However, as has been repeatedly stated throughout this blog, Soviet Russia was not a true Communist country and as far as equality goes, “equality” doesn’t mean “identical”. For the average foundry worker to live in an equal society, the rest of society doesn’t have to be average foundry workers- they must simply have the same rights, responsibilities, and opportunities. Within equality lies endless variety- more so than can ever be achieved in the Capitalist society.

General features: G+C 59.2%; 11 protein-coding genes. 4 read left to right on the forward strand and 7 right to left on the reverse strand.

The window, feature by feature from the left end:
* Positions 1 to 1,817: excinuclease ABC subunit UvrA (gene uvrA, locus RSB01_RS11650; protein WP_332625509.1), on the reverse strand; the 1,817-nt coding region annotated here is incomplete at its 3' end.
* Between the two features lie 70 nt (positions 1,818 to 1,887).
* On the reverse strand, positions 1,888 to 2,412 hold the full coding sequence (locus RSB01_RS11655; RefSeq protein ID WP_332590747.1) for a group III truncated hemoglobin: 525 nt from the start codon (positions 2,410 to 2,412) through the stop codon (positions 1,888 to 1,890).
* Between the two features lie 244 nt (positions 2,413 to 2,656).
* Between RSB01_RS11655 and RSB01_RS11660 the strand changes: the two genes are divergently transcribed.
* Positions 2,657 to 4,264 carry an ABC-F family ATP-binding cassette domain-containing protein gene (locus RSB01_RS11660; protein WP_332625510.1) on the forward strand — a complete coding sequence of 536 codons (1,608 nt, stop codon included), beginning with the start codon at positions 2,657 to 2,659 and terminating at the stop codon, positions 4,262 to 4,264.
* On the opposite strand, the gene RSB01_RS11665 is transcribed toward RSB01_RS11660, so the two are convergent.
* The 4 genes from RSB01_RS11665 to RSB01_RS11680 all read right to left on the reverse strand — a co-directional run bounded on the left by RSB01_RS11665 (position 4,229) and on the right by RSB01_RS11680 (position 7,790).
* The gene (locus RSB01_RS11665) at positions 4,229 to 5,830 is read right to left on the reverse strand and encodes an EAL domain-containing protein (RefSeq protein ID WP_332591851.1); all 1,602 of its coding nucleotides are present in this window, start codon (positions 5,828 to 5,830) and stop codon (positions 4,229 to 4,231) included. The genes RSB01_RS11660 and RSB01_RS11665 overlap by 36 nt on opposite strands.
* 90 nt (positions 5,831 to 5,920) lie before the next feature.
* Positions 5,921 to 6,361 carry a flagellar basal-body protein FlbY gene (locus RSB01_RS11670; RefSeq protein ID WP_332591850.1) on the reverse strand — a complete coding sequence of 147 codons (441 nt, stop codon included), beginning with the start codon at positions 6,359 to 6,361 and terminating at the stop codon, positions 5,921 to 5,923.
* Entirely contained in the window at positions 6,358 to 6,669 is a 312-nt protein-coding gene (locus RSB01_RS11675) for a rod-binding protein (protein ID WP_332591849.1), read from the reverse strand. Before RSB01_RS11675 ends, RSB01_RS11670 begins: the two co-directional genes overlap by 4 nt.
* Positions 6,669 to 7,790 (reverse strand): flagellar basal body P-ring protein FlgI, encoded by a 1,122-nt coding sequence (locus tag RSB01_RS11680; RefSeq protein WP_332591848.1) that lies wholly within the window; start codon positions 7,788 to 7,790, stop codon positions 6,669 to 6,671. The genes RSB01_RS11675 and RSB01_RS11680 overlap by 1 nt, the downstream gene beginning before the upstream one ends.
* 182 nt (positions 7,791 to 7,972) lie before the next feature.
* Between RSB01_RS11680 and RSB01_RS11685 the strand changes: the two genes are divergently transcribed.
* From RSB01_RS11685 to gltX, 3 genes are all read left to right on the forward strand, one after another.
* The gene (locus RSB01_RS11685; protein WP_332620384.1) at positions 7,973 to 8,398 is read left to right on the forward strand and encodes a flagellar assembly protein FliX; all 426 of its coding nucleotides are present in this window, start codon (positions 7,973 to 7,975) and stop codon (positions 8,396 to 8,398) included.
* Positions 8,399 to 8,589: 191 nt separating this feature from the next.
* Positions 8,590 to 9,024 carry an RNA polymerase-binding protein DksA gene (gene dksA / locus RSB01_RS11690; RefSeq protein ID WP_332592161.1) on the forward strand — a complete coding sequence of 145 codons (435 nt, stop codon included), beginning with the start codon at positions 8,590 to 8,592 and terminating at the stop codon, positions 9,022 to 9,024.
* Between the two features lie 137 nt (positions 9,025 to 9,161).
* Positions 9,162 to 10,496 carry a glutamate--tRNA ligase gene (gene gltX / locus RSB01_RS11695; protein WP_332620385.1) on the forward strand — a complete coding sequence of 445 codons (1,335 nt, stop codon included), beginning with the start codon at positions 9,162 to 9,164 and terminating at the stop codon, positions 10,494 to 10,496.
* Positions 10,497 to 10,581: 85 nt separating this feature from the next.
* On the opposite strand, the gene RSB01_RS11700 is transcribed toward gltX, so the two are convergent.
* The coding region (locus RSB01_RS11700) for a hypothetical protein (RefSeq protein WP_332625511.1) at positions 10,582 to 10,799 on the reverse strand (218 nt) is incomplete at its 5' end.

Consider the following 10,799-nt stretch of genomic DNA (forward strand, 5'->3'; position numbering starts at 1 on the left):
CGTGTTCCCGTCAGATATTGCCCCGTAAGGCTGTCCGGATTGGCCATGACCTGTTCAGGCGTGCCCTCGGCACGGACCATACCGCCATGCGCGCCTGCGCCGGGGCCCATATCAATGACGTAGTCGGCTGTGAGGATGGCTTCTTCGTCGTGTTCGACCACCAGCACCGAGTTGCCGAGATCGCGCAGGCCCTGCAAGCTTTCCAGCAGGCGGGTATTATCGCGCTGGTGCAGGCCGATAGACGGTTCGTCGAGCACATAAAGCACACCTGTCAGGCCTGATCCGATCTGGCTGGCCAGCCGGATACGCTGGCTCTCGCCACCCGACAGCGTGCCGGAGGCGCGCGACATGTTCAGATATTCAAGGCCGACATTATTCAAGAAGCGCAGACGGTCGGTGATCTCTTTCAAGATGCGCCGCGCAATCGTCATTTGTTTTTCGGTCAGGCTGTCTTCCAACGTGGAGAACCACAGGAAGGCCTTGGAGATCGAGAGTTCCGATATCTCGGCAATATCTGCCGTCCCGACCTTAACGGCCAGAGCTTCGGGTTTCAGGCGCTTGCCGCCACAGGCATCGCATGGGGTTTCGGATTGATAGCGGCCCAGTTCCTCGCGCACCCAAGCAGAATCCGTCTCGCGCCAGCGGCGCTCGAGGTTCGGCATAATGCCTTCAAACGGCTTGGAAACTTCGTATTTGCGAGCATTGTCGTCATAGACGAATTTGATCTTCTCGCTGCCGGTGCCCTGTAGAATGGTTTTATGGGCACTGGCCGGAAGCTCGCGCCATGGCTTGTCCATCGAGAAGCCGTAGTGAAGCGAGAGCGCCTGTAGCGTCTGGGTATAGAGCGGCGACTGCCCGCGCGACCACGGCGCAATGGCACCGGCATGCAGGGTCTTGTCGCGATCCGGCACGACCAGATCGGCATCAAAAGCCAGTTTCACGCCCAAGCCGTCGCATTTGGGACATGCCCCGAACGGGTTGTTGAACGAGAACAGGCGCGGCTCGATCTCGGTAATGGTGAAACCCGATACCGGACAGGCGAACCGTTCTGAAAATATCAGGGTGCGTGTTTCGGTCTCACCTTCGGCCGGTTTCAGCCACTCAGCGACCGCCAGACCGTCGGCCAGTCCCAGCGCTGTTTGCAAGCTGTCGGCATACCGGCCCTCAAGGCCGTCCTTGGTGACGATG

Now this statement may seem to be based on faulty reasoning, after all, if Capitalism presents opportunity for anyone and everyone to sell their own product or service, then there will be an unending fountain of culture, technology, art, music, and so on. Now if Capitalism were only the opportunity of every individual to sell his own product or service, this might be true. In reality, Capitalism doesn’t quite work that way. You see Capitalism based heavily on competition- the struggle for dominance over others. In order to attain Capitalism’s end goal- capital (money)- the individuals selling their products and/or services forced to compete with each other for the customers. In short, if there are two tailors in one town, they are going to be at war with each other for customers. “But surely this would cause their quality to increase, their prices to drop, and the variety of products to expand!” You might retort. Now this is partly true- and only temporarily so at that. As much as the competitors will try to undercut each other’s prices, there is a point they will not drop below to ensure a profit is still made. Eventually, one of the competitors, either through poor planning or just bad luck, is going to lose and the moment that happens, the winning competitor no longer has any reason to keep prices low or variety wide. In a free, Capitalist society, this is what inevitably happens- the weak are killed off and devoured by the strong until eventually, one company reigns supreme and becomes a monopoly. We can see this battle of giants all around us- Pepsi versus Coke, Apple versus Microsoft, Nintendo versus Xbox versus Play Station 3, and so on. Do we actually imagine this to be some sort of dualistic system- that these companies will forever be locked in a fight for dominance? No- eventually, Pepsi is going to fall to Coke or Coke will fall to Pepsi or both of them will be conquered (somehow) by Jones Soda. “But this will never happen- there’s always going to be some fresh competition to challenge the old dinosaurs. Monopolies are impossible.” Really? Just take a look at history- read about Standard Oil and the British East India Company. “Granted,” one might reply “but the consumer still has a basic level of control over the monopolies- if there’s a Pepsi monopoly and Pepsi raises its prices too high, the people can’t be forced to buy Pepsi. In fact, Pepsi is limited to selling its products at the price the public will pay for them.” Very well then, but what about a different kind of monopoly. What about a lumber monopoly, or an oil monopoly? Society is dependent on these resources to function without regressing to the stone age. Even if a single monopoly were to arise that controlled the mining of Coltan (a rare mineral used in cell phones and communication), the world could be brought its knees.